As a sophisticated company, you likely already have Single Sign-On (SSO) in your IT stack that streamlines access for employees, while locking down and securing access for IT. However, as Forrester notes in their new report on Enterprise Password Management, passwords are still the most common form of authentication and SSO simply doesn’t cover all sites (and passwords) that are being used by employees.
To fill in this gap, Forrester found that many of their clients are building an Identity and Access Management strategy that not only includes SSO and multi-factor authentication, but also password management that improves the login experience for employees while containing password-related risks.
This is the case at Yelp, a software company out of San Francisco, that recognized SSO wasn’t securing all credentials that employees are using, and sought out a password manager to gain control over those passwords, without impacting the employees’ access.
“We put as many systems and applications as we can behind our identity provider, but our employees are always going to have separate credentials or shared accounts for various tools that may not support SSO,” said Bryan Shields, Engineering Manager at Yelp.
“We realized the importance of offering a secure password management solution to store and share those credentials, which led us to LastPass. If you don’t provide a password management solution, people are going to find their own ways to store passwords which may not be secure and put your company at risk.”
Companies like Yelp and others that employ both Single Sign-On and a password manager are addressing the gap of apps and web services that are not supported by SSO. By layering in a password manager that controls these outliers, IT is able to enforce security controls and enable secure password sharing between employees and teams. Password managers, like LastPass, also allow for the separation of work and personal logins in a way that’s easy for the employee, without interference from the company.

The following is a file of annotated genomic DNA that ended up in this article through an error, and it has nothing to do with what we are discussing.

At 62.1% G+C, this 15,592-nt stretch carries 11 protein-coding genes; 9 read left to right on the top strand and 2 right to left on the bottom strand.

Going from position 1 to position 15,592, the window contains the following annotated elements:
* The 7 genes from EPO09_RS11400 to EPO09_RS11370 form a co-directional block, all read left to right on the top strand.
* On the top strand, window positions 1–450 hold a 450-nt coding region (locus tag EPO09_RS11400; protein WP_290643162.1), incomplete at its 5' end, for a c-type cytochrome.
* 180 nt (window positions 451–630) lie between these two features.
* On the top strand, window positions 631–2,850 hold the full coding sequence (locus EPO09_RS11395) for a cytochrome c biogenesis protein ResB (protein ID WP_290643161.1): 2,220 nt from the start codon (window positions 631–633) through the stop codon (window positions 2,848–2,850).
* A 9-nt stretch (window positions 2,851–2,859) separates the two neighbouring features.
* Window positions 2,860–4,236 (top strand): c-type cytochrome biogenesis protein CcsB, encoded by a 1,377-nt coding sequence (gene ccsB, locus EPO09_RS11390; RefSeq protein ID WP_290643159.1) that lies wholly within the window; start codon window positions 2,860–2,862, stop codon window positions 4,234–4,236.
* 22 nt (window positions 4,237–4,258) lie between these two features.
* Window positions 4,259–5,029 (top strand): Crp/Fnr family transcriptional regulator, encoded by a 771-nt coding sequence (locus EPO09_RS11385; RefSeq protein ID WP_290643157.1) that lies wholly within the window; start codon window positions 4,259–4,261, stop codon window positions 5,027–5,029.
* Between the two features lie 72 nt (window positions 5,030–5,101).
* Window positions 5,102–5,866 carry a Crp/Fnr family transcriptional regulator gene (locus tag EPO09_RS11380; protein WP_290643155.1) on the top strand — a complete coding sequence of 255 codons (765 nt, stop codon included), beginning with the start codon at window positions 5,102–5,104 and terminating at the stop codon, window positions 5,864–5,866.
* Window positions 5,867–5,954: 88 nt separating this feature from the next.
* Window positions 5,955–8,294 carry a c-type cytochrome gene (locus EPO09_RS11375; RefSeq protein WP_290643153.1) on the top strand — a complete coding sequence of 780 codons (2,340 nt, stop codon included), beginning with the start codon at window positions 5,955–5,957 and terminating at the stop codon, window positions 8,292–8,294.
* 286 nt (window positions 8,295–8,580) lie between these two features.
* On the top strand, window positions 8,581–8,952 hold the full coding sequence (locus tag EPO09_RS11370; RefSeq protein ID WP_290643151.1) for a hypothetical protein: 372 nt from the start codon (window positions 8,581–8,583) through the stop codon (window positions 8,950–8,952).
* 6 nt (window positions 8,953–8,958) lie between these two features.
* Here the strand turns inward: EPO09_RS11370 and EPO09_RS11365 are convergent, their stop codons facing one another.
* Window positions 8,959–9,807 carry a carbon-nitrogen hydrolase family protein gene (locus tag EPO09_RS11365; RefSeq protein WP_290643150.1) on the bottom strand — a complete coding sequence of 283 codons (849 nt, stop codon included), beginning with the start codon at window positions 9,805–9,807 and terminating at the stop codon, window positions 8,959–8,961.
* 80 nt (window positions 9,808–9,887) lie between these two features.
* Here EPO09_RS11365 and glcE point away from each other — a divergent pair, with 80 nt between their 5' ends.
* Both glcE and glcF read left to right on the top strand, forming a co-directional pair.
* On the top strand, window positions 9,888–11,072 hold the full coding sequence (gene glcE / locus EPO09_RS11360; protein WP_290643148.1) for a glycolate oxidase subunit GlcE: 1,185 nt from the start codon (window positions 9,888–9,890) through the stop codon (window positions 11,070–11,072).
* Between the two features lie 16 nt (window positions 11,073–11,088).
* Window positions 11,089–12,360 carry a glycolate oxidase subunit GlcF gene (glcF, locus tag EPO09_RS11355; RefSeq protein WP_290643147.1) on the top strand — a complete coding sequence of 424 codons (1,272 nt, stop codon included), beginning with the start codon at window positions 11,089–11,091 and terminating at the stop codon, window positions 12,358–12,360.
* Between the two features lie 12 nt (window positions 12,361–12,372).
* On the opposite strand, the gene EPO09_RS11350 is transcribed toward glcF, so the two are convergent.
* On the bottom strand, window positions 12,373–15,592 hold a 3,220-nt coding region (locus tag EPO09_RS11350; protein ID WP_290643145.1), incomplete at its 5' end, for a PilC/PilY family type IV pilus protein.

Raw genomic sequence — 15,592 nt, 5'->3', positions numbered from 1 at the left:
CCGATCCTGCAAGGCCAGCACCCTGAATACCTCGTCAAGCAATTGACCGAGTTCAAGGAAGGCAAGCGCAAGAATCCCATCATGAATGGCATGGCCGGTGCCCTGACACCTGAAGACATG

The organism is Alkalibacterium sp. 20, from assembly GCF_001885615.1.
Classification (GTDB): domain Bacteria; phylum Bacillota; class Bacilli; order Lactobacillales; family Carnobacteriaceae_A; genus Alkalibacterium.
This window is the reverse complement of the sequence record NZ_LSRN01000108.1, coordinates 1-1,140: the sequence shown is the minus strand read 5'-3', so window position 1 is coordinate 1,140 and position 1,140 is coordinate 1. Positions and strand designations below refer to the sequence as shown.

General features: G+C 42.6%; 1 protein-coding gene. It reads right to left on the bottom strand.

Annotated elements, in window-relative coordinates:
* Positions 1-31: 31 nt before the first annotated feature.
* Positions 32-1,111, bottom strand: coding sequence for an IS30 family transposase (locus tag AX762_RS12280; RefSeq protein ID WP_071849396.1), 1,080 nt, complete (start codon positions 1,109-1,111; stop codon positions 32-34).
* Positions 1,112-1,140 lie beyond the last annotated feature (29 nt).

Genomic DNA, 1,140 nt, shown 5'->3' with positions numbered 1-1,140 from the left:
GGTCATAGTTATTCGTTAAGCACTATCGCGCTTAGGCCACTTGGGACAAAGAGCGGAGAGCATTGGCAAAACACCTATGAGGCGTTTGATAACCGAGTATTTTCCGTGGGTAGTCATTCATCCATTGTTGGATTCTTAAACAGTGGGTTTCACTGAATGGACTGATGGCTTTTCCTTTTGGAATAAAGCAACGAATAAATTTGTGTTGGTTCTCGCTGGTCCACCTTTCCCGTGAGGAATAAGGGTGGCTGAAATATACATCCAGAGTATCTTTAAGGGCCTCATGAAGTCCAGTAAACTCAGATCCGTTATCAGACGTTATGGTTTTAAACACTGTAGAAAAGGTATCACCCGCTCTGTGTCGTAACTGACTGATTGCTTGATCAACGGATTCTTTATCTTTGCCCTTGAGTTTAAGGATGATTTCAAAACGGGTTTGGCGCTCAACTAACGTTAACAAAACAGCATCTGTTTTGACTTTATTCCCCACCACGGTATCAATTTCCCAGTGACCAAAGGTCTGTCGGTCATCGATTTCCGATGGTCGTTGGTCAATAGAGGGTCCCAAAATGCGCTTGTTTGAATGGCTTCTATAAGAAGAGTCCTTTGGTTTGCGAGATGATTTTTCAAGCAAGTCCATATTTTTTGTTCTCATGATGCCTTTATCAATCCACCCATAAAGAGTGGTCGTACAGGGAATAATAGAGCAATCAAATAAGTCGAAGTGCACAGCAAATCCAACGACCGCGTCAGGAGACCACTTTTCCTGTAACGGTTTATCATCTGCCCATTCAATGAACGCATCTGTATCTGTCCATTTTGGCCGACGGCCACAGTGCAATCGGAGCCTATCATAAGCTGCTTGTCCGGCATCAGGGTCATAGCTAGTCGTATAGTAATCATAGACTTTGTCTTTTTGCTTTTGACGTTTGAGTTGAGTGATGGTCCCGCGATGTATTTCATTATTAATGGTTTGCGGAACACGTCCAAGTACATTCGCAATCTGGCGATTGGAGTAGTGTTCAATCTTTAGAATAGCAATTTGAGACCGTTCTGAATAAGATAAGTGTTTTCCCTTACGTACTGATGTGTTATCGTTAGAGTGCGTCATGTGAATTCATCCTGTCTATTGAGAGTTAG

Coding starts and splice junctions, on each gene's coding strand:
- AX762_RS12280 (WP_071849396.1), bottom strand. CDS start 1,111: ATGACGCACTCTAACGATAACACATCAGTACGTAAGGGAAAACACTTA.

Read the new Forrester report
The report, titled “Best Practices: Selecting, Deploying, And Managing Enterprise Password Managers,” recognizes the ‘password chaos’ that exists and the reasons for it. The report notes the high volume of accounts that employees need to manage, plus the reality that SSO and IDaaS solutions simply do not cover all passwords required in an employee’s workday.
The Forrester analysts go on to provide guidance for businesses on how to quantify the risks that passwords present. With an accurate picture of the problem, IT teams can justify the investment in an enterprise password manager (EPM) as part of their security stack.
Download and read the new report where Forrester analysts cover this topic and more, including:
- How businesses can mitigate poor password behavior
- How to quantify password costs to justify investment in an EPM solution
- What to look for in an EPM solution, including Forrester’s guidance for selecting a vendor